Nutria – An Unwelcomed Invader

Naturalists are keen to promote the value of native plants and animals within our favorite habitats. The non-native species that we encounter run the gambit of being minor nuisances to disastrous to the biodiversity that we celebrate. One such species is the nutria, Myocastor coypus, known in its native South America as coypu. Also known as nutria rats, because of their superficial resemblance to a rat, these plant-eating creatures have chewed their way across the southern U.S. since their introduction in south Louisiana in 1938. From the original 20 animals, many millions now claim dominion over the tidal and coastal fresh marshes where they make their homes.

I tell this story for two reasons. It is important to understand the impacts that invasive species can have on native species they compete with and on the habitats where they are found. It is also important that everyone be aware of our role in letting them degrade our natural resources. Humans are responsible for both purposeful or accidental introductions of most invaders – and for not doing much about it. This story is about why we need to care.

Nutria have mostly displaced the largest semi-aquatic native mammal of our tidal marshes – the Muskrat. Muskrats struggle to compete with the nutria’s voracious appetite for the same marsh vegetation and the nutria’s rapid rate of reproduction: female nutria can breed at four to six months of age and can have up to three litters a year with up to 12 young in each.

Apart from outcompeting muskrat, the impact of eating so much vegetation threatens the integrity of the habitat itself. Nutria can strip the above and below ground parts of marsh plants, leading to soil erosion and loss of habitat. They also dig extensive burrows in banks and levees, weakening them. A study of this impact on the deltaic marshes at the mouth of the Atchafalaya River in Louisiana in the 1970s showed that nutria simply prevented plants from colonizing and stabilizing the newly formed sandbanks that would normally support a growing delta.

Solutions to these impacts are not simple for an invader that, like so many other examples, grows and reproduces faster than the native organisms can adjust. Left unchecked, biodiversity drops significantly, and habitats degrade. Louisiana tried to encourage trapping and use of nutria for the fur trade and even as an abundant and nutritious source of food. Even my fellow Cajuns failed to find a place for nutria in our cuisine.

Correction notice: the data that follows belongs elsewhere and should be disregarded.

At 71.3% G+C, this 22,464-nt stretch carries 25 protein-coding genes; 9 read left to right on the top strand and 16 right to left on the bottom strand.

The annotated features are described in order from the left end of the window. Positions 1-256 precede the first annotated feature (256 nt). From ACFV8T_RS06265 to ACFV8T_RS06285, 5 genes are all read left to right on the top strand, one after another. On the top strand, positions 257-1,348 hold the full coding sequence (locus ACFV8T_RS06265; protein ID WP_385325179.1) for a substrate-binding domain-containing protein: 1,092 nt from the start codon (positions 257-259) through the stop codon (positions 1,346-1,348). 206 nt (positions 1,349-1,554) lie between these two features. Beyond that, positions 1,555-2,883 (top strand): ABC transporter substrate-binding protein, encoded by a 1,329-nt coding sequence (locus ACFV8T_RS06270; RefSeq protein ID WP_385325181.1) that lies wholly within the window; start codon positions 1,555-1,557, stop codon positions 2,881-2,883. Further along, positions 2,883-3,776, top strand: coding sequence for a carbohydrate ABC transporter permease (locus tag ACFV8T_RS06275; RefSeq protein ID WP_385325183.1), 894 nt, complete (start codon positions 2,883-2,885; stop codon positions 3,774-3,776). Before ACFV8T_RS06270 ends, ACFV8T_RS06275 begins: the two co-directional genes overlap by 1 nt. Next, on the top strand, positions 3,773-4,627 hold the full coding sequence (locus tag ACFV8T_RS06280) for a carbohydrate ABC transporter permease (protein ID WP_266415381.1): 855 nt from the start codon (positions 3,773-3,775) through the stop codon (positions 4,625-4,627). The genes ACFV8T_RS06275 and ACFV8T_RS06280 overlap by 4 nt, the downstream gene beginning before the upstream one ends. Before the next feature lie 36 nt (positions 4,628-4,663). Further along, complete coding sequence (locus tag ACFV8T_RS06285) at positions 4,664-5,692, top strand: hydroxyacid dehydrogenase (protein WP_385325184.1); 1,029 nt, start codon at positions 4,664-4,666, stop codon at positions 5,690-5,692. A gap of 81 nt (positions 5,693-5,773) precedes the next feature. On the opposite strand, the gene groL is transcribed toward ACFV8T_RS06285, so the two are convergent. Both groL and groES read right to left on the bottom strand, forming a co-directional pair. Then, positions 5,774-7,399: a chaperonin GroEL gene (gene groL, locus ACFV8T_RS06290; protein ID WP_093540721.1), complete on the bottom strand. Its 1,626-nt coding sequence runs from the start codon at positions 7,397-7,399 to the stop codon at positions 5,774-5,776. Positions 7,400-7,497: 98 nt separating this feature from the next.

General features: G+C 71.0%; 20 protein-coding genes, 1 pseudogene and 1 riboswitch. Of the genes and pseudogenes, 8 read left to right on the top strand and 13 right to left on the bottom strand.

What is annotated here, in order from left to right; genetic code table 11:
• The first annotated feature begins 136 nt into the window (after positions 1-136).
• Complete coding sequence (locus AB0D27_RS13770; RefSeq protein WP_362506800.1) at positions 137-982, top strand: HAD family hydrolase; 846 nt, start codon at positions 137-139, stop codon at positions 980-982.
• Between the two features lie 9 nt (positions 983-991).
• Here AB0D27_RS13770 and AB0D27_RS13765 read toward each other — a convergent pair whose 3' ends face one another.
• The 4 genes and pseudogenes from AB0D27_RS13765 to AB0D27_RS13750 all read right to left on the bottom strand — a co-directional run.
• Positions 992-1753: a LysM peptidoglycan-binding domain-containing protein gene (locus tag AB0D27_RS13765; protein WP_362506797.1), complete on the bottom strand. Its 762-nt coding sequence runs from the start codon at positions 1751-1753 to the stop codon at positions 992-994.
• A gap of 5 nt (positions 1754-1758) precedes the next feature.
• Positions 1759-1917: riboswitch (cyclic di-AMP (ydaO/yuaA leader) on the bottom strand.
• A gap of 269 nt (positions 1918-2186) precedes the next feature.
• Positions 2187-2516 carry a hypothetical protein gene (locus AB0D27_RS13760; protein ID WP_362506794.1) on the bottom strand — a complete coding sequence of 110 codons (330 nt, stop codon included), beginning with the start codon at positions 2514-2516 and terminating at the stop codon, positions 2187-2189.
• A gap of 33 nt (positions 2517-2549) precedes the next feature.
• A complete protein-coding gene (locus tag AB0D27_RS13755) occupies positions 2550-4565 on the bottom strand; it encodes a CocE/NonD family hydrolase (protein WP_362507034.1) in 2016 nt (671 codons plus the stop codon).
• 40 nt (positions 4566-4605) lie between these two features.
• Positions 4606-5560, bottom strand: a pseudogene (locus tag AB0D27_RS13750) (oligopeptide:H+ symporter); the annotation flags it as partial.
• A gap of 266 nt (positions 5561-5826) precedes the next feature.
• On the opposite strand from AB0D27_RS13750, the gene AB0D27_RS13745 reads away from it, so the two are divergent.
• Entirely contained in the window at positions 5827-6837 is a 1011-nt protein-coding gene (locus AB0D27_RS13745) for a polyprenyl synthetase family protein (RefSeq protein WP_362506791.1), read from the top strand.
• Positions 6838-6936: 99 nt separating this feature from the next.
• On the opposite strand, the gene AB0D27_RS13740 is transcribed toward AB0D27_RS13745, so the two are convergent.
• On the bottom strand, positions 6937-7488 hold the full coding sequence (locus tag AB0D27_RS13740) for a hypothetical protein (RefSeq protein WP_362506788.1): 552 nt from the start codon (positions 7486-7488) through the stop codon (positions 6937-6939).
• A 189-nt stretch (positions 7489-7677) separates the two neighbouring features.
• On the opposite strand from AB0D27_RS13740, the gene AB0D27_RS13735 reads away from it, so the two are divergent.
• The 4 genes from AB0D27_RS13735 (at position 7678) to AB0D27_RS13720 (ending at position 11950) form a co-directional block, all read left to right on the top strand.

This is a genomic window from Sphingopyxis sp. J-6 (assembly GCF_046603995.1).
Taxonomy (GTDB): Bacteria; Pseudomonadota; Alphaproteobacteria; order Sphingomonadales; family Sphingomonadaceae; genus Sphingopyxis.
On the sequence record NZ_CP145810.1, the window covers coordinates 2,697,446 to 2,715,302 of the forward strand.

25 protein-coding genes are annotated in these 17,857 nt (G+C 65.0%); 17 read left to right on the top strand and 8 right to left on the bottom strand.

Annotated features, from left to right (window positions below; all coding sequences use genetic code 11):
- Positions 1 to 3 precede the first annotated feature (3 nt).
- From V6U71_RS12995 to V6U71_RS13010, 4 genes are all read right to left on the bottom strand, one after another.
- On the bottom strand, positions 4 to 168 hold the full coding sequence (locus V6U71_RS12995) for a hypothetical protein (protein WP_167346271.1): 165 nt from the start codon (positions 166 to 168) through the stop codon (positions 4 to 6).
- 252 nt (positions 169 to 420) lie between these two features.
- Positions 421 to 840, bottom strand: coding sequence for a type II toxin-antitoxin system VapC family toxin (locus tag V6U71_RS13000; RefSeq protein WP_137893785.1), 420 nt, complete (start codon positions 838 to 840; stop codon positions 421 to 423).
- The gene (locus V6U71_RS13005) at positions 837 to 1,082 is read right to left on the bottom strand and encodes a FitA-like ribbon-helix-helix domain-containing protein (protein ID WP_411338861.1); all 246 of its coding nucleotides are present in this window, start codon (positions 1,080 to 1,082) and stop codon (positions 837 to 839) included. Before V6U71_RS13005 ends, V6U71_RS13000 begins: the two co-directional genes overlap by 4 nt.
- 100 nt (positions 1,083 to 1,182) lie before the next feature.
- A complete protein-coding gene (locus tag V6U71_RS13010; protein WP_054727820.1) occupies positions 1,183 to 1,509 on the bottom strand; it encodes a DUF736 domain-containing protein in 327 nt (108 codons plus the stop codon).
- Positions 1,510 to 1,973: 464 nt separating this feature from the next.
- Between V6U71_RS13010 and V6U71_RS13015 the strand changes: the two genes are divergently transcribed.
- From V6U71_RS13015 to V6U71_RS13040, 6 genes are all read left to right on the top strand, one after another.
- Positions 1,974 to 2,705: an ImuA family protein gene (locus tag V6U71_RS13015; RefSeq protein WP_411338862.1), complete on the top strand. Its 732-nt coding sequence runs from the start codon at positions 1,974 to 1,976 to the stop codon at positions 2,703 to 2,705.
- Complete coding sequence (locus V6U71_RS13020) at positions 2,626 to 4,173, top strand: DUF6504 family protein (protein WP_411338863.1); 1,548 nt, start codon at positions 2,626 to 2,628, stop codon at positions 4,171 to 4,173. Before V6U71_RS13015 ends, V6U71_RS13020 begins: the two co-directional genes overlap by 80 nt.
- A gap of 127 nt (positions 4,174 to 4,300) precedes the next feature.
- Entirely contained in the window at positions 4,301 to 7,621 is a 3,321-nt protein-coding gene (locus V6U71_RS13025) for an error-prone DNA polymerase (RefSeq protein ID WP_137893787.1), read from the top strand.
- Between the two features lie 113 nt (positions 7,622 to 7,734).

The lesson here is this. Be aware of the impacts that invasive species can have on our natural world. As always, knowledge is powerful and can help us adapt better attitudes and practices that can help alleviate or stop future invaders. Be aware and do your part. The National Invasive Species Information Center (NISIC) is a great place to learn more –

Thanks to my friend Curtis Makamson for the great photo of a nutria, showing their distinctive orange teeth.

Hope to see you in our great outdoors!


Written by Mark W. LaSalle, Ph.D.

Mark is a naturalist and wetland ecologist, providing expertise on wetlands, water quality and environmental impacts of humans. He has also developed and conducted a number of environmental education programs and workshops for youth, teachers, realtors, and the general public on a variety of subjects including wetlands, natural history, and environmental landscaping. Mark is a graduate of the University of Southwestern Louisiana (B.S. and M.S. degrees) and Mississippi State University (Ph.D.). Mark is the recipient of the Chevron Conservation Award, the Mississippi Wildlife Federation Conservation Educator Award, the Gulf Guardian Award, and the Boy Scouts of America Silver Beaver Award.

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